Part 2

Could you describe your creative process on the basis of a piece or album that is particularly dear to you, please? Where did the ideas come from, how were they transformed in your mind, what did you start with and how do you refine these beginnings into the finished work of art?

Well I am contractually obliged to promote my upcoming album so I suppose I don’t mind fluffing that up a bit for you. Boring & Weird Historical Music took a good 5 years to come together. I started with a handful of songs and interesting instrumental ideas that I thought fit well with the TELEMACHUS sound.

I decided that I wanted the album to have a kind of weird narrative running through it, so I looked up some East Asian parables and adapted a couple of them into a moral tale about the perils of greed. I envisioned the tale being read by an older Indian gentleman and so I contacted actor Subhash Chander and got him to record the narrative for me. To cut a long story short, the rest of the music was like a soundtrack to this central story, trying to take the listener on a tangled web of a journey - similar to the previous album ‘IN MOROCCO’.

I cannot stress enough this album is best listened to all the way through from the start, perhaps on a long drive or a train journey. I wish it wasn’t that way actually, I wish it was an album of 15 bangers that I could easily plug to people. But the truth is it is a convoluted, slightly pompous, intricate, possibly impenetrable labour of absolute love.

There are many descriptions of the ideal state of mind for being creative. What is it like for you? What supports this ideal state of mind and what are distractions? Are there strategies to enter into this state more easily?

I often get the best ideas just before I go to sleep. Sometimes I will record a drum pattern or a melody on my Dictaphone and then work on it the next day. In general though if you aren’t feeling inspired you can actually force yourself to be creative, turn off your wifi for a bit and just start doing it and it might take an hour or so to get in the groove but you will get there. Good ways to get out of this groove include emails from your accountant, social media, and football manager.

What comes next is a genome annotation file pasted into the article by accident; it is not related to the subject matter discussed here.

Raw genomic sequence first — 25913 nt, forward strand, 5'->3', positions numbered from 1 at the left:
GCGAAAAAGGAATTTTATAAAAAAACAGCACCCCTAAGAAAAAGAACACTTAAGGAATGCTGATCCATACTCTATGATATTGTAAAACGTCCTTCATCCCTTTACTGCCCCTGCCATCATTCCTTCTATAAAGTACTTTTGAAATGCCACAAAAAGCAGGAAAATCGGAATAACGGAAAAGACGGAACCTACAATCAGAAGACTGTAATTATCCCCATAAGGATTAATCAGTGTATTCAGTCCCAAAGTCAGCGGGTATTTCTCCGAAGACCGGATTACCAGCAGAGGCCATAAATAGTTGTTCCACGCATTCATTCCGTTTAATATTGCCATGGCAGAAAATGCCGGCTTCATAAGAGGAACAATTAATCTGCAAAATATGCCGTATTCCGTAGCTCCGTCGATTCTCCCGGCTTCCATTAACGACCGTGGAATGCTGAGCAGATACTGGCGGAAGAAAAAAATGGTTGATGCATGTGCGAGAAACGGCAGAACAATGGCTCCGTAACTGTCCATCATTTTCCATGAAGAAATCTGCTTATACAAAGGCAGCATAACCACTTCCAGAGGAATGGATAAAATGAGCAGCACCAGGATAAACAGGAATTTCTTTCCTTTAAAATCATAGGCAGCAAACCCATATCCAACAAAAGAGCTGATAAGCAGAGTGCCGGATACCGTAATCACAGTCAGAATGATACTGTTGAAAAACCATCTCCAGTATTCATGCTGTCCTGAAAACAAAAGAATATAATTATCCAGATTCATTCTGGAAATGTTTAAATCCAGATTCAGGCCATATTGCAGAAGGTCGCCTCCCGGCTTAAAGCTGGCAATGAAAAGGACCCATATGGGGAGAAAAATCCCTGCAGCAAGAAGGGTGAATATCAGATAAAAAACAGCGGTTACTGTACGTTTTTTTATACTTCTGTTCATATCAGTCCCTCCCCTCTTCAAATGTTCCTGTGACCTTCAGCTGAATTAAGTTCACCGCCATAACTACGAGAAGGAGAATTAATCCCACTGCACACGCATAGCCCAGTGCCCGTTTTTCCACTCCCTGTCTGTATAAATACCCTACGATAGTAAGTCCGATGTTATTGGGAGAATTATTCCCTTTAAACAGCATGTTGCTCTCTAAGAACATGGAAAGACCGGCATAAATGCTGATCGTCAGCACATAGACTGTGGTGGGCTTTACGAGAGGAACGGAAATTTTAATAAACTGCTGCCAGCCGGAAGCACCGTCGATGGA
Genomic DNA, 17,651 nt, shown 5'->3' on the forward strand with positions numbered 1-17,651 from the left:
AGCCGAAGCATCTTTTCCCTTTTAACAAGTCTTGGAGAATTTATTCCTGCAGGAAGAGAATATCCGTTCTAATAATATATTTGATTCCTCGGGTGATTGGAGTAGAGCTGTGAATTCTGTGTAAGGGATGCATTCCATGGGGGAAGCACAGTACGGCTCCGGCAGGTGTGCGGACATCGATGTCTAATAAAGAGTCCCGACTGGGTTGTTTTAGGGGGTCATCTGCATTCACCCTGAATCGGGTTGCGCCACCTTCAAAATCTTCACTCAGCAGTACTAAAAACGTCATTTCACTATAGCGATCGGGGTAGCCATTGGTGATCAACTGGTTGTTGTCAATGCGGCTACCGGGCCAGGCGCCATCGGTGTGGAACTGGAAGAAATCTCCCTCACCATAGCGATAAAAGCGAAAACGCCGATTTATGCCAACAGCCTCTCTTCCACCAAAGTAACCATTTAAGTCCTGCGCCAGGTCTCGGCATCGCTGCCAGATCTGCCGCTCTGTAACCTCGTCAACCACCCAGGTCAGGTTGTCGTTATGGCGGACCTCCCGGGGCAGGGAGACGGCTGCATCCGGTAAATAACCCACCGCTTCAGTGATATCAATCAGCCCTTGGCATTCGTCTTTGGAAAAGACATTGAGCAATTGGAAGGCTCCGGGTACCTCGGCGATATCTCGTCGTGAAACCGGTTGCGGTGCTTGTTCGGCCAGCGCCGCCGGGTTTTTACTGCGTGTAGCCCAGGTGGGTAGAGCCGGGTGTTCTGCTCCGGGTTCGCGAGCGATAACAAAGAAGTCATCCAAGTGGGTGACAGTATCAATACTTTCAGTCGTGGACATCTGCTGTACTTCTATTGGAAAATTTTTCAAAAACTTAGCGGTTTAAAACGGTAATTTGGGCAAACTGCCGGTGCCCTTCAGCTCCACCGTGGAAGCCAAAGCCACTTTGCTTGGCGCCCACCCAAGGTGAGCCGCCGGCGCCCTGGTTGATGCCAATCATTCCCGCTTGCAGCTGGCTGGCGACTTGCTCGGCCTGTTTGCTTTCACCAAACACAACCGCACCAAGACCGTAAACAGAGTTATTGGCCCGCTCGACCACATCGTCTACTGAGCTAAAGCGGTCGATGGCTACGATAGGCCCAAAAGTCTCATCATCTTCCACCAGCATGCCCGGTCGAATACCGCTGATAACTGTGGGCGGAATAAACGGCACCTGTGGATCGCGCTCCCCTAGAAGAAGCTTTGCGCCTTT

How is playing live and writing music in the studio connected? What do you achieve and draw from each experience personally? How do you see the relationship between improvisation and composition in this regard?

I don’t play live. I probably should but I do not. I can’t visualise a way to perform my music in an engaging manner. I could get up there with a laptop and a couple instruments and play a semi-false ‘live’ set but i dont like to fake it. One day I may adapt my music for a full band and tour like that. I do enjoy playing records to people, but I also generally don’t really respect the majority of people who call themselves DJ’s. So, calling myself a DJ would not really ring true as I mainly just play music that I personally like rather than thinking what the crowd would like and would be right in that setting at that moment. I have played many DJ sets where I have cleared the floor with my offkey selections.

How do you see the relationship between the 'sound' aspects of music and the 'composition' aspects? How do you work with sound and timbre to meet certain production ideas and in which way can certain sounds already take on compositional qualities?

I would say that my own music is 80% sound/tone and 20% composition. The texture of the sound for me is the most important. That’s probably why I love so much music from the 60s-70s, the tone of those records is like a warm embrace compared to the cold slaps of the 80’s-90s. Music today has gotten warmer since then I think in part because of the end of the loudness war and to me there is a whole lot of stuff today that really sounds fantastic.